Microsoft is the latest company to jump into the business of downloadable movies and television shows, but it's using a device no one else...
Microsoft is the latest company to jump into the business of downloadable movies and television shows, but it’s using a device no one else has: the Xbox 360 video-game machine.
It announced plans to offer movie rentals and full purchases of television shows, joining Apple Computer, Amazon.com and other rivals in vying for the “what do you want to watch tonight?” entertainment dollar.
The service is to begin Nov. 22, the one-year anniversary of the Xbox 360.
Other companies mostly download videos to the personal computer and have struggled to find ways to easily move that content to the television screen. Although there are cables that connect a PC to a television, buying and using them can be a barrier for consumers.
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Microsoft avoids that by going straight to the Xbox 360 with its content.
Console owners with a broadband Internet connection can download the videos directly to the 20-gigabyte hard drive on the Xbox 360, which already is connected to a television in most homes.
The service also stands out because it offers videos in standard-definition and high-definition formats.
Xbox chief Peter Moore says that if nothing else, it will help position the 360 as an entertainment device that can appeal to each family member. If you’re not a hard-core gamer, you can still find a reason to keep the system in your living room.
Although prices haven’t been revealed, Microsoft said high-def videos will cost more and take longer to download, perhaps even overnight.
Users will pay for the videos with the points system Microsoft already has to sell video-game features and other content to Xbox 360 owners. A user can buy a block of points online with a credit card or through the prepaid cards sold in stores.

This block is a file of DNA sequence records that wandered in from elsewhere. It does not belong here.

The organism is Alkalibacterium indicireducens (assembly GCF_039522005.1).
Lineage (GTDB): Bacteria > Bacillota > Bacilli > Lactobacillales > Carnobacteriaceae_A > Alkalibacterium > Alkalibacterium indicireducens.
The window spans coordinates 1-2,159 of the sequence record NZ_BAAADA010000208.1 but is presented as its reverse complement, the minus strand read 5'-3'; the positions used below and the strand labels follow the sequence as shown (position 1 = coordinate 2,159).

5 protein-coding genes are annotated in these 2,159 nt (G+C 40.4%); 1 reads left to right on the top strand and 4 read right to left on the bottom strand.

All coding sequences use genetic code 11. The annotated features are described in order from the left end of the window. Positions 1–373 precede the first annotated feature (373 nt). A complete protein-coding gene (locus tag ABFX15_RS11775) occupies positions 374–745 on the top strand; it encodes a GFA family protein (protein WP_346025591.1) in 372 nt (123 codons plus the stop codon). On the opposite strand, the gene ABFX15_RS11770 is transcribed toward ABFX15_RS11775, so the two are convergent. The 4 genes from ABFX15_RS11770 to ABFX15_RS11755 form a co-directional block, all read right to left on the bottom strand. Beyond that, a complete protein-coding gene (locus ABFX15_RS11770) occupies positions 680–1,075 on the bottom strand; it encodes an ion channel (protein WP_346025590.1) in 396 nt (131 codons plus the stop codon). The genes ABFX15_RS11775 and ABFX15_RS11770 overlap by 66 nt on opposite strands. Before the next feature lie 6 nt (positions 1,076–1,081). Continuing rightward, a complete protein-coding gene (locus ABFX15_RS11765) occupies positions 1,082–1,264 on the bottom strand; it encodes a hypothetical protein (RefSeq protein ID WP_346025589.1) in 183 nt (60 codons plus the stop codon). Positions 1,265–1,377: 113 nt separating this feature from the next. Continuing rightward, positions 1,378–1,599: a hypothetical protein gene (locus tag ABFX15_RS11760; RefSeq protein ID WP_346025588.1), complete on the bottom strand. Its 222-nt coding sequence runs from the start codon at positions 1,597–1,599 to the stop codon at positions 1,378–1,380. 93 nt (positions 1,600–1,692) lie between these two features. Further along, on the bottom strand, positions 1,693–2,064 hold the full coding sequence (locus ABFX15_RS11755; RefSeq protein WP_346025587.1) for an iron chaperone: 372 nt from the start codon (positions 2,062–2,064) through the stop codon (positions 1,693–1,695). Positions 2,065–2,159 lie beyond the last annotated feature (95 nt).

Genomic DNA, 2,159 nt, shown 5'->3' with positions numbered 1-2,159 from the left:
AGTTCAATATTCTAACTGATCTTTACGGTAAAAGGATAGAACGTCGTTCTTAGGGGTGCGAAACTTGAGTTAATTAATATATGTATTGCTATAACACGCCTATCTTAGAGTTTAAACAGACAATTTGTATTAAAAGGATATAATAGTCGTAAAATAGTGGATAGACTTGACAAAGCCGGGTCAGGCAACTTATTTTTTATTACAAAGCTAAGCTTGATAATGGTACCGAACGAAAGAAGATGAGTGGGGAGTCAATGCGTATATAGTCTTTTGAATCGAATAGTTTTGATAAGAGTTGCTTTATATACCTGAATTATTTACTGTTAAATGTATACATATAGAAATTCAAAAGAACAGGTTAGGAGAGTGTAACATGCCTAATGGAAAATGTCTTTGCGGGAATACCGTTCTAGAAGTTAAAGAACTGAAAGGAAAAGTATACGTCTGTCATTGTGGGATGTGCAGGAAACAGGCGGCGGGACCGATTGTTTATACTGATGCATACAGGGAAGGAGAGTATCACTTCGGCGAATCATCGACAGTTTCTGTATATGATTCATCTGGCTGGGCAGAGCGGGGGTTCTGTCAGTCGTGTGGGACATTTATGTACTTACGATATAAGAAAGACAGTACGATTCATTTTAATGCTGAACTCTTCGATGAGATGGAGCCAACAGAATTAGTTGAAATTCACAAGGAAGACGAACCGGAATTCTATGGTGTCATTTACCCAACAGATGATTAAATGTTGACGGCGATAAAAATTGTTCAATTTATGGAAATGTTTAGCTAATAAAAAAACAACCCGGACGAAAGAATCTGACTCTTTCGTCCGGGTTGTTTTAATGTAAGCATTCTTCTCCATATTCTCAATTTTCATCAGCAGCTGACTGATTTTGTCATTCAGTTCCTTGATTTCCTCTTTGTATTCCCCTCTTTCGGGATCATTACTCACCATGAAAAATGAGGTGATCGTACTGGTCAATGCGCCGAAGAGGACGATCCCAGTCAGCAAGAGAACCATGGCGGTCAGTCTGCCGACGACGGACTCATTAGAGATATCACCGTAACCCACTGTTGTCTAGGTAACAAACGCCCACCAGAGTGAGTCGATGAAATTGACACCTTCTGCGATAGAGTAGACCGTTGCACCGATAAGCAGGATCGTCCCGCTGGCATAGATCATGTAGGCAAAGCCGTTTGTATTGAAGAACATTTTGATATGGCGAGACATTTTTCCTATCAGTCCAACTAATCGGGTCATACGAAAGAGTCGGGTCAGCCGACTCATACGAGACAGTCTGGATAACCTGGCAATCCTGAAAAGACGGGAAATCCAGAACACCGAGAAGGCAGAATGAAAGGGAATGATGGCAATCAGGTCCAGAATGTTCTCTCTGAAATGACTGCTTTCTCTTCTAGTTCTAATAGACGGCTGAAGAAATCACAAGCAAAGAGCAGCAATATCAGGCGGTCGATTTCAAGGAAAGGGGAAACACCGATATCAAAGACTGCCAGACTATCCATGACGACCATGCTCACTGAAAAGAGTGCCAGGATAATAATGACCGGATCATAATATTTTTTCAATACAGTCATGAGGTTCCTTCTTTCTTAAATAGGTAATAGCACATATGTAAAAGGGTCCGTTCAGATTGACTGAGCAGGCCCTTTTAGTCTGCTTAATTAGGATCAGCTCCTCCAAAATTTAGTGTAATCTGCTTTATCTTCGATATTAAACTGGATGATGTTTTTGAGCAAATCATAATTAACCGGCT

The Xbox service doesn’t have the vast library of TV content that Apple sells on its iTunes Music Store, nor does Microsoft have the partnerships Apple has with the ABC and NBC television networks.
But that will change, Microsoft executives said.
By year-end, the service is to have at least 1,000 hours of television programs and movies from partners that include the CBS and MTV networks, Turner Broadcasting System, Paramount Pictures and Warner Bros. Home Entertainment.
Microsoft will sell TV shows such as episodes from the “CSI” series, but it will only rent movies. That differs from Apple, which only sells videos to keep permanently.
Movielink, a competing service, allows 30 days to watch a movie rental.
And once a movie starts playing on either service, there is only 24 hours to watch it. To extend that time, users need to pay more.
Hollywood has demanded those terms mainly in hopes of combating piracy and other illegal use of its movies.
Microsoft and analysts say the industry could relax the regulations if it finds online movie services secure enough.
Richard Doherty, an industry pundit with the Seaford, N.Y., firm Envisioneering, called Microsoft’s service a win-win for the company and for program providers.
Many Xbox 360s are in homes with broadband links but not set-top boxes used to access on-demand video from cable companies.
The audience of Xbox 360 owners — often teens and young adults — is a desirable demographic for movie studios and television networks, Doherty said. “It’s the right folks and the right eyeballs.”
But the 20-gigabyte hard drive Microsoft sells with the Xbox 360 is not big enough to hold the kind of content available on the service. That hard drive could store only about 12 to 15 hours of high-definition video, Doherty said.
He predicted Microsoft will soon announce larger hard drives for the console, perhaps at the Consumer Electronics Show in January.
Kim Peterson: 206-464-2360 or firstname.lastname@example.org